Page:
The term Zero Trust was coined by then-Forrester analyst, John Kindervag in 2009, who posited that trust was a vulnerability and security should follow a strategy of “Never trust, always verify.”

Today, trust is assumed throughout a typical organization’s infrastructure. Notably:

  • After a single authentication, users, devices, services, and workloads are trusted to be legitimate and are granted access to a broad range of resources.
  • The ubiquitous use of denylists in security tools inherently trusts that all activity is legitimate unless known to be malicious.

This is a problem.

The Trouble with Trust

Breaches of the corporate perimeter are inevitable, and blacklist-centric security tools can only detect a fraction of the threats faced by today’s organizations. This is precisely why John Kindervag stated that trust is a vulnerability.

When an organization implicitly trusts that a user, device, application, workload, or connection is legitimate, unless proven otherwise, it opens itself up to a huge amount of risk—the approach will inevitably fail to detect a high percentage of malicious activity.

Principles for Zero Trust Success

At its core, a Zero Trust strategy aims to improve on this approach by adhering to three principles:

     1.  Assume breach

Organizations should assume at all times that there is a malicious presence inside their environment, and implement security controls to minimize the impact.

     2.  Verify, don't trust

Instead of assuming legitimacy, organizations should continuously verify all components within their IT infrastructure to ensure they haven’t been compromised. This includes:

  • Reauthorizing users and devices every time they try to access a resource to prevent hijacked accounts, devices, and sessions from going unchecked.
  • Continuously monitoring and enforcing the health and configuration of all enterprise assets—including devices, applications, services, endpoints, cloud instances, and more—to ensure they remain in a known and accepted state.
  • Assuming by default that everything that is and happens within an IT environment is malicious—unless it has been expressly authorized.

Put simply, a Zero Trust strategy means moving to a ‘deny-by-default’ approach instead of the more trusting ‘allow-by-default’ approach used in most cybersecurity strategies. Kathleen Moriarty, CTO at the Center for Internet Security, explains:

“Allowlists are more secure and lower maintenance than denylists. Instead of assuming everything is legitimate unless proven otherwise, an allowlist blocks everything unless it meets an expected set of policies and measurements. This means threats are blocked even if they aren’t known, and also, managing allowlists by exception requires far less human effort than constantly updating huge denylists of known threats.”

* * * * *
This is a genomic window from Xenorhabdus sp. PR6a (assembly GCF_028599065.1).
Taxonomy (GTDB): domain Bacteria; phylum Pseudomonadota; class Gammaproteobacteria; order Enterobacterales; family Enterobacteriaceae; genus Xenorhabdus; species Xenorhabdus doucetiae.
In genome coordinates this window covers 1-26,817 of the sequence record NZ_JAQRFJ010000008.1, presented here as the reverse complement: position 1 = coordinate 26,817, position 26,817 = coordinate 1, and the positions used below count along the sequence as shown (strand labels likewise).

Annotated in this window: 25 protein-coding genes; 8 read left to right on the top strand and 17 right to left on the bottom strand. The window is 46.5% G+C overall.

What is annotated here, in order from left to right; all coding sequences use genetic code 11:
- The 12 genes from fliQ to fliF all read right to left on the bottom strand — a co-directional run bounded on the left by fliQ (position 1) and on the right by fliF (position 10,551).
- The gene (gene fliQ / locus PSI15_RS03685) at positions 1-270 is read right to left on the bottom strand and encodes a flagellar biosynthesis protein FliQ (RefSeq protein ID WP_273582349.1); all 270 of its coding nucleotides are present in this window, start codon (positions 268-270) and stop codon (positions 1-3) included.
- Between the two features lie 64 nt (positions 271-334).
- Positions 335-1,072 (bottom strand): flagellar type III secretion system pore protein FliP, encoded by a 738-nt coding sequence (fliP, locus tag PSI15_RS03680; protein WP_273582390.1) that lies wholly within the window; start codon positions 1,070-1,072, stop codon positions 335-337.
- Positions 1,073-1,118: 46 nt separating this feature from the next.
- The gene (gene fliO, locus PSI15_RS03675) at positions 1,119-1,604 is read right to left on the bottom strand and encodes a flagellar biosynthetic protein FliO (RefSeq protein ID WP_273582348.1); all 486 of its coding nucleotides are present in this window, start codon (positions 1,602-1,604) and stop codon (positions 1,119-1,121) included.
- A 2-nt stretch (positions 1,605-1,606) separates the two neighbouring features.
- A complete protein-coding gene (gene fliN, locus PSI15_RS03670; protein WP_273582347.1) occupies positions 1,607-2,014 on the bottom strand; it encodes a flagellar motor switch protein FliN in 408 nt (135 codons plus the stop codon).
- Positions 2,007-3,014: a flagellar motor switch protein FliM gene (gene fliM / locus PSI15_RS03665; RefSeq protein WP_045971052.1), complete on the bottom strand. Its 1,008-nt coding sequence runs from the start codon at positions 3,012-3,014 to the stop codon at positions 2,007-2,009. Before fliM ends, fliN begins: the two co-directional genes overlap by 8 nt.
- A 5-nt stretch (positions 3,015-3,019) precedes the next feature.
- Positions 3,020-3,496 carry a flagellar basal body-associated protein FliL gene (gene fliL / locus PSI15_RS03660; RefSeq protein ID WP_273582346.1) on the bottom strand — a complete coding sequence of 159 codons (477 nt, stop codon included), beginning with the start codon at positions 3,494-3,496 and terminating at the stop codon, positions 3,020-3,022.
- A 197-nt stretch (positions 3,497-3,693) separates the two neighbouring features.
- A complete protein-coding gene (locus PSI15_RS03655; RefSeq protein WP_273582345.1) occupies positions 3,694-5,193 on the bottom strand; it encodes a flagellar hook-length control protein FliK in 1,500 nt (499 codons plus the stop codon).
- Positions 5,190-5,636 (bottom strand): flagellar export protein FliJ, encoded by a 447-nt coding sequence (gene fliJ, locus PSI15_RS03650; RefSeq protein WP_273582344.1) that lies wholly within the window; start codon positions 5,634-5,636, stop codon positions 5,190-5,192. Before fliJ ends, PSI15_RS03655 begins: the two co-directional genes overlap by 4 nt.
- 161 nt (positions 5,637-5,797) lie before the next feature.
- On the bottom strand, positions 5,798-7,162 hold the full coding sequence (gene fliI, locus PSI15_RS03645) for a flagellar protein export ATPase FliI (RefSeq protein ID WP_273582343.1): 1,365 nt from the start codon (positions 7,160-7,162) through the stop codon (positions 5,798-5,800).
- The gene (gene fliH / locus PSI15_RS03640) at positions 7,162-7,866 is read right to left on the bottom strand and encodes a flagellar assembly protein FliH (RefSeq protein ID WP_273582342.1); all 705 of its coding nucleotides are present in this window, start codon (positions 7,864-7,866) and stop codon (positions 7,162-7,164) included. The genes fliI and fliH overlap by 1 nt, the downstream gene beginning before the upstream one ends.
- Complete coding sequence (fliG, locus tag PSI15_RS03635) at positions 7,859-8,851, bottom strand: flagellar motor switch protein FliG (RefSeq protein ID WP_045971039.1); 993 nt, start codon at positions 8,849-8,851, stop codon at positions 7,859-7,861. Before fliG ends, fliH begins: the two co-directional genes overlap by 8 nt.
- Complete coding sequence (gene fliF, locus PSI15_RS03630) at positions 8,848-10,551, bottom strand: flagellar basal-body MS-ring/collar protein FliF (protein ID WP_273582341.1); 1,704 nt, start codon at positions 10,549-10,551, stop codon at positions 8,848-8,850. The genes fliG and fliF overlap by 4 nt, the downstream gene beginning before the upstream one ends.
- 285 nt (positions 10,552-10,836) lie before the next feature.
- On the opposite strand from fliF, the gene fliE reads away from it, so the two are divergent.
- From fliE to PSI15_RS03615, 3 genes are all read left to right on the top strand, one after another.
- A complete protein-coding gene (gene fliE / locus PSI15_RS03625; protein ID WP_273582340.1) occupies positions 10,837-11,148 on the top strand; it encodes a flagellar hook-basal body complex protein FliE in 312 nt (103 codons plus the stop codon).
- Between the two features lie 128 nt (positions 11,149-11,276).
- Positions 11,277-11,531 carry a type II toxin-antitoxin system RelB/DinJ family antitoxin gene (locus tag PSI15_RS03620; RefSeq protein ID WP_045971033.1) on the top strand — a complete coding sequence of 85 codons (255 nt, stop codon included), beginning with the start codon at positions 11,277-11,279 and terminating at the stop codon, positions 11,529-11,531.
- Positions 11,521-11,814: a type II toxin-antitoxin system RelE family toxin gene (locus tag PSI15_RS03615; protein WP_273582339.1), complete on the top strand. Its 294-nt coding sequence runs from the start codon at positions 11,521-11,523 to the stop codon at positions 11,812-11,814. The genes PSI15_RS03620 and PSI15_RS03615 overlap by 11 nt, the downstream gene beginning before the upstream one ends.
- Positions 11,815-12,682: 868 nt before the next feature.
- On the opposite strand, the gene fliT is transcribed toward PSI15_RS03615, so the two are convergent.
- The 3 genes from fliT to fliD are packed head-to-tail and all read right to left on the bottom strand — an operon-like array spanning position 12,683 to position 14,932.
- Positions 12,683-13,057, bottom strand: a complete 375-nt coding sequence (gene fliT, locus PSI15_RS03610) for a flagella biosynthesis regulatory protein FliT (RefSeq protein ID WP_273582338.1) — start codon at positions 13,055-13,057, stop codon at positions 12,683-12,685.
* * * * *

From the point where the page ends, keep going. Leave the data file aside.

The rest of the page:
3.  Least privilege

Once verified, users, devices, and services should be granted the minimum possible access required to complete their function—and for the shortest possible period. This minimizes the potential impact of malicious activity.

By adhering to these three principles, organizations can dramatically reduce the risk of being breached.

However, we still face a challenge. These principles are similar to most compliance frameworks in that they are descriptive rather than prescriptive—they tell organizations what to do, but not how to do it. In the next article, we’ll look at the seven core tenets of Zero Trust (as laid out in NIST SP 800-207) which explain what Zero Trust should look like in the real world.

The Missing Components of Zero Trust

Our new report, ‘The Missing Components of Zero Trust,’ explains what Zero Trust really is, examines some significant gaps in existing guidance, and details the most important concepts and capabilities required for an effective Zero Trust Architecture.

Download the report to learn:

  • How Zero Trust differs from traditional perimeter security strategies, and why that matters.
  • What’s missing from President Biden’s Executive Order and NIST guidance, including some of the critical capabilities required to realize the full value proposition.
  • The three types of proof demanded whenever a resource is requested under a Zero Trust Architecture, and why access is never “inherited” from a previous authorization.
  • Why Zero Trust Architecture must enforce dynamic cybersecurity policies across four layers—but most only operate on two.
  • Why an over-focus on access and authorization is damaging Zero Trust implementations—and what else should be considered to ensure effective implementation.

Adopt an effective Zero Trust strategy - Download your free copy today:

What's Missing from Zero Trust

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zero trust
Lauren Yacono
Post by Lauren Yacono
July 6, 2022
Lauren is an IU graduate and Chicagoland-based Marketing Specialist.